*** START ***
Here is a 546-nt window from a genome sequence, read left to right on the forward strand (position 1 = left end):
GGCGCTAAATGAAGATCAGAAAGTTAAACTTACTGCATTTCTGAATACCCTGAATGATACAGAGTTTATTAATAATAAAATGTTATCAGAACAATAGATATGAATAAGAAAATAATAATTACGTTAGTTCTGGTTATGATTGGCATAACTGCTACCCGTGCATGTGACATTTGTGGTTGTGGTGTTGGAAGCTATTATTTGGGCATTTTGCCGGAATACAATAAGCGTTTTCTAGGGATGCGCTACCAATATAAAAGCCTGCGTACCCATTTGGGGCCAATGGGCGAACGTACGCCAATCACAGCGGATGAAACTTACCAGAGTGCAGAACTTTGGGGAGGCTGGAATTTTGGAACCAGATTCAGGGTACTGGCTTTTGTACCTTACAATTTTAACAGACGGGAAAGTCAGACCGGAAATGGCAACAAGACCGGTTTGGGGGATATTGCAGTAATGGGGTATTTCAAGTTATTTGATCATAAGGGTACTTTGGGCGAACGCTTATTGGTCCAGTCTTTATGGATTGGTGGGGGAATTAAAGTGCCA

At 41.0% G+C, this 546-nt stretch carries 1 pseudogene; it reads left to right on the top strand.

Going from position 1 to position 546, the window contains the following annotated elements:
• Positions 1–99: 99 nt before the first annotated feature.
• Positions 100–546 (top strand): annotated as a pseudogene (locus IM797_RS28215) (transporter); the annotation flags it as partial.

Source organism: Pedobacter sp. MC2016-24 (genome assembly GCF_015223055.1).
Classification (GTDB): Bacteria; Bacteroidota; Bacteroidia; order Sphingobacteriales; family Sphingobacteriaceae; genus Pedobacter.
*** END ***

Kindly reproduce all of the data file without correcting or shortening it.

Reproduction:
Here is a 546-nt window from a genome sequence, read left to right on the forward strand (position 1 = left end):
GGCGCTAAATGAAGATCAGAAAGTTAAACTTACTGCATTTCTGAATACCCTGAATGATACAGAGTTTATTAATAATAAAATGTTATCAGAACAATAGATATGAATAAGAAAATAATAATTACGTTAGTTCTGGTTATGATTGGCATAACTGCTACCCGTGCATGTGACATTTGTGGTTGTGGTGTTGGAAGCTATTATTTGGGCATTTTGCCGGAATACAATAAGCGTTTTCTAGGGATGCGCTACCAATATAAAAGCCTGCGTACCCATTTGGGGCCAATGGGCGAACGTACGCCAATCACAGCGGATGAAACTTACCAGAGTGCAGAACTTTGGGGAGGCTGGAATTTTGGAACCAGATTCAGGGTACTGGCTTTTGTACCTTACAATTTTAACAGACGGGAAAGTCAGACCGGAAATGGCAACAAGACCGGTTTGGGGGATATTGCAGTAATGGGGTATTTCAAGTTATTTGATCATAAGGGTACTTTGGGCGAACGCTTATTGGTCCAGTCTTTATGGATTGGTGGGGGAATTAAAGTGCCA

At 41.0% G+C, this 546-nt stretch carries 1 pseudogene; it reads left to right on the top strand.

Going from position 1 to position 546, the window contains the following annotated elements:
• Positions 1–99: 99 nt before the first annotated feature.
• Positions 100–546 (top strand): annotated as a pseudogene (locus IM797_RS28215) (transporter); the annotation flags it as partial.

Source organism: Pedobacter sp. MC2016-24 (genome assembly GCF_015223055.1).
Classification (GTDB): Bacteria; Bacteroidota; Bacteroidia; order Sphingobacteriales; family Sphingobacteriaceae; genus Pedobacter.